After the fall of Silicon Valley Bank, wine growers fear that funding will dry up.

Venture capitalists and tech entrepreneurs exchanged frenzied WhatsApp texts that fuelled a historic run against Silicon Valley Bank on March 9. Other important clients of the lender were also working in the dirt, unaware of what was about to happen.

Jasmine Hirsch, Hirsch Vineyards’ general manager in Sonoma, stated that she learned about the $42bn bank from a family financial contact the day before federal regulators rescued the lender. She had not been aware of its problems.

She said, “We weren’t in the VIP group chat.”

She has been astonished by comments made by SVB customers in the weeks that have followed, indicating that they should have done more research on the bank.

She said, “I’m like: “When was the last time you looked into your bank’s balance sheets?” “Like, we’re farmers! “We are confident that our bank will be there tomorrow!”

SVB is being sold in pieces by the government. Vintners in the fertile regions north of San Francisco are at risk of losing a crucial partner. The SVB’s wine division has been an important pillar of the sector. Since 1990, it has loaned more than $4bn to wineries and published an annual State of the Wine Industry Report that is so well-received in the New York Times.

Paul Mabray (CEO of Pixwine), a platform for wine discovery, said that the wine division was the “gem” of the bank and added: “It was deeply ingrained in our community.”SVB had $1.2bn in winery loans when it crashed. As they deal with rising costs and worsening climate change impacts, their clients are worried about how they will get funding.

They are right to be worried. Wine business is known for being risky, slow and low-margin. It worked because of the prestige it brought to SVB.

Alessandro Chesser, a former employee of SVB and a banker with it ever since, said that “startups and wine — they connect really well.” “SVB would receive wine from wine customers, and then send wine to start-up customers.”

A top VC fund executive recounted how SVB asked him to sponsor an event. “Why don’t you just provide the wine?” was the response. They added, “There was a clubbiness about it.” “A New York- or London-based bank wouldn’t offer wine for your event.”

Another venture investor stated that wineries need loans because of the relationships they can build — the potential to draw deposits or underwrite deals.

This person spoke out about vineyards, saying that they are “all passion projects.” “You would [bank] them if you care about those wineries’ owners — who are VCs.”

It is not clear what will happen to SVB’s wine division. It is possible that a buyer who is less dependent on these technology relationships might not be tempted to buy it. However, it is also possible that it could operate independently.

A Napa wine company marketing director, who declined to be identified, stated that they were confident that the wine division would find a buyer.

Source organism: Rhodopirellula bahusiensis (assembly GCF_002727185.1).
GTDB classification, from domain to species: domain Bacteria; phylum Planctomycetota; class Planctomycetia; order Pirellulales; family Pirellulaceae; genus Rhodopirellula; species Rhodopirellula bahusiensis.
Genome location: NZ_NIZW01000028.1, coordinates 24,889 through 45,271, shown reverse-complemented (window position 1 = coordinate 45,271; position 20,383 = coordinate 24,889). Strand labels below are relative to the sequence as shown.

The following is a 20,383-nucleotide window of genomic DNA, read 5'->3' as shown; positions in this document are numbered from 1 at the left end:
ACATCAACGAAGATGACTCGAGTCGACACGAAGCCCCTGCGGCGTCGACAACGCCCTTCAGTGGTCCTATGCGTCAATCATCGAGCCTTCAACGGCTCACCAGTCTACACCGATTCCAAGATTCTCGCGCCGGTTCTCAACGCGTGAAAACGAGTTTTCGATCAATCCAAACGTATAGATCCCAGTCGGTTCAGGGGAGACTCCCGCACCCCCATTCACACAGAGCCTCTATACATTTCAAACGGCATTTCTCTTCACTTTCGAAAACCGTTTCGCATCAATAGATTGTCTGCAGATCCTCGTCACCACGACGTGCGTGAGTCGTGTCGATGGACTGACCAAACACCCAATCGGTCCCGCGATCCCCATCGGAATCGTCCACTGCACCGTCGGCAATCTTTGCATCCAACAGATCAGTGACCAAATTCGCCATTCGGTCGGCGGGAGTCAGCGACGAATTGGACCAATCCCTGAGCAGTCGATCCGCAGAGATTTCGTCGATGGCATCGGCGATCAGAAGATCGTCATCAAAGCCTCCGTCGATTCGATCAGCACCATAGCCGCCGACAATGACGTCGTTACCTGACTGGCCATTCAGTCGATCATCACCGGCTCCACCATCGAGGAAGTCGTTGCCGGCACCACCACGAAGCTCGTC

This person stated that “this industry is full of solid assets — dirt grapes, brick, and mortar — so it’s difficult to imagine those not being attractive to whatever bank picks the balance sheet.” “Much more than tech start ups, I would think.”

This sunny outlook is not shared by everyone. Tourism, which used to account for over 50% of all sales for small wineries before Covid, has been hit hard by wildfires and a pandemic. Rob McMillan (Silicon Valley Bank’s wine expert) wrote in October on his blog that the mood has changed significantly from last year.

SVB’s January annual report revealed a long-term crisis. Younger people preferred kombucha to cabernet and merlot.

In the 2000s, the wine industry had grown by 20 percent per year. However, it fell to 10 percent in 2010, stagnated in 2016, and has been shrinking for the last two years. Only 60-90-year-olds were the most successful consumers.

McMillan, who lamented to The New York Times January 2012 that the industry’s inability appeal to Millennial customers was “worse” than I thought, added: “I’ve been discussing this problem for seven year and we still haven’t reacted.”

The crisis is now more severe and personal. McMillan wrote a blog on Sunday about “one of my worst weeks”

“All I knew was that I had lost a significant amount of money in bank stock and the FDIC had granted me a 45-day contract to do work for them. He wrote that this would make anyone anxious.

He said that a buyer would be found within three weeks. Additionally, he and Jed Taborski, the division manager, have received more than 12 calls from interested parties to discuss the possibility of a separate purchase.

This would be a great idea for some of her clients. Hirsch stated that she opened a bank account when federal regulators overtook SVB. However, she has not yet been able to deposit funds. She hopes that she doesn’t have to, as shared by many who also benefited from SVB’s personal service and close relationships.

She said that everyone is saying “Everybody’s kinda saying like, Isn’t it the safest place right now?” She cited letters from SVB stating that they are open for business, honoring loans and looking for new business.

Some in the community feel that the entire situation could have been avoided had Tech Bros along SVB not pulled their cash from SVB masse .

One wine executive, who did not want to be identified, said that “the navel gazing insularity and that world — they brought down their bank!” It’s ironic that it’s tech bullshit. No offence intended, but do you not think tech kinda ruins everything it touches?

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